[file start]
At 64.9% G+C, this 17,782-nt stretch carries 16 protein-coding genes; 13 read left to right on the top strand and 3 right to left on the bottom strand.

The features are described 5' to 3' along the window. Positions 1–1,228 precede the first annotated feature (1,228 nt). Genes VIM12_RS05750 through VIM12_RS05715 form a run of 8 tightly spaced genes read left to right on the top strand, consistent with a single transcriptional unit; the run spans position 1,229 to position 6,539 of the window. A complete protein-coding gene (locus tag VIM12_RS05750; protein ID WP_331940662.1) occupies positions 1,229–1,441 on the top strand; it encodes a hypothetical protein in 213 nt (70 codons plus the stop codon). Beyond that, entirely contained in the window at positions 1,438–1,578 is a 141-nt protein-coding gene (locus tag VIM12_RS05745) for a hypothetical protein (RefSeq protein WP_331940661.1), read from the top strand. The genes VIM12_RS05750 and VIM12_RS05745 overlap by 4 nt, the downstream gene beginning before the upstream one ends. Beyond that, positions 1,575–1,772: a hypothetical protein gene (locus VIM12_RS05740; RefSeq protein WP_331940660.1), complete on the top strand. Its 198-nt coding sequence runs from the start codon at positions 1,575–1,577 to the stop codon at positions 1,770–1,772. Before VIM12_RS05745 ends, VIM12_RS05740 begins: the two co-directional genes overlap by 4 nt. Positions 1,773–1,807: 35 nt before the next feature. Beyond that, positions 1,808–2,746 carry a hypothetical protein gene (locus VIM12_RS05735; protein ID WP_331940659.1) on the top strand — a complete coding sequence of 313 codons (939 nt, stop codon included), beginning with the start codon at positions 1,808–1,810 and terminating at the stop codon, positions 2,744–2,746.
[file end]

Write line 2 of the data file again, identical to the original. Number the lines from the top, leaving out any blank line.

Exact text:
The features are described 5' to 3' along the window. Positions 1–1,228 precede the first annotated feature (1,228 nt). Genes VIM12_RS05750 through VIM12_RS05715 form a run of 8 tightly spaced genes read left to right on the top strand, consistent with a single transcriptional unit; the run spans position 1,229 to position 6,539 of the window. A complete protein-coding gene (locus tag VIM12_RS05750; protein ID WP_331940662.1) occupies positions 1,229–1,441 on the top strand; it encodes a hypothetical protein in 213 nt (70 codons plus the stop codon). Beyond that, entirely contained in the window at positions 1,438–1,578 is a 141-nt protein-coding gene (locus tag VIM12_RS05745) for a hypothetical protein (RefSeq protein WP_331940661.1), read from the top strand. The genes VIM12_RS05750 and VIM12_RS05745 overlap by 4 nt, the downstream gene beginning before the upstream one ends. Beyond that, positions 1,575–1,772: a hypothetical protein gene (locus VIM12_RS05740; RefSeq protein WP_331940660.1), complete on the top strand. Its 198-nt coding sequence runs from the start codon at positions 1,575–1,577 to the stop codon at positions 1,770–1,772. Before VIM12_RS05745 ends, VIM12_RS05740 begins: the two co-directional genes overlap by 4 nt. Positions 1,773–1,807: 35 nt before the next feature. Beyond that, positions 1,808–2,746 carry a hypothetical protein gene (locus VIM12_RS05735; protein ID WP_331940659.1) on the top strand — a complete coding sequence of 313 codons (939 nt, stop codon included), beginning with the start codon at positions 1,808–1,810 and terminating at the stop codon, positions 2,744–2,746.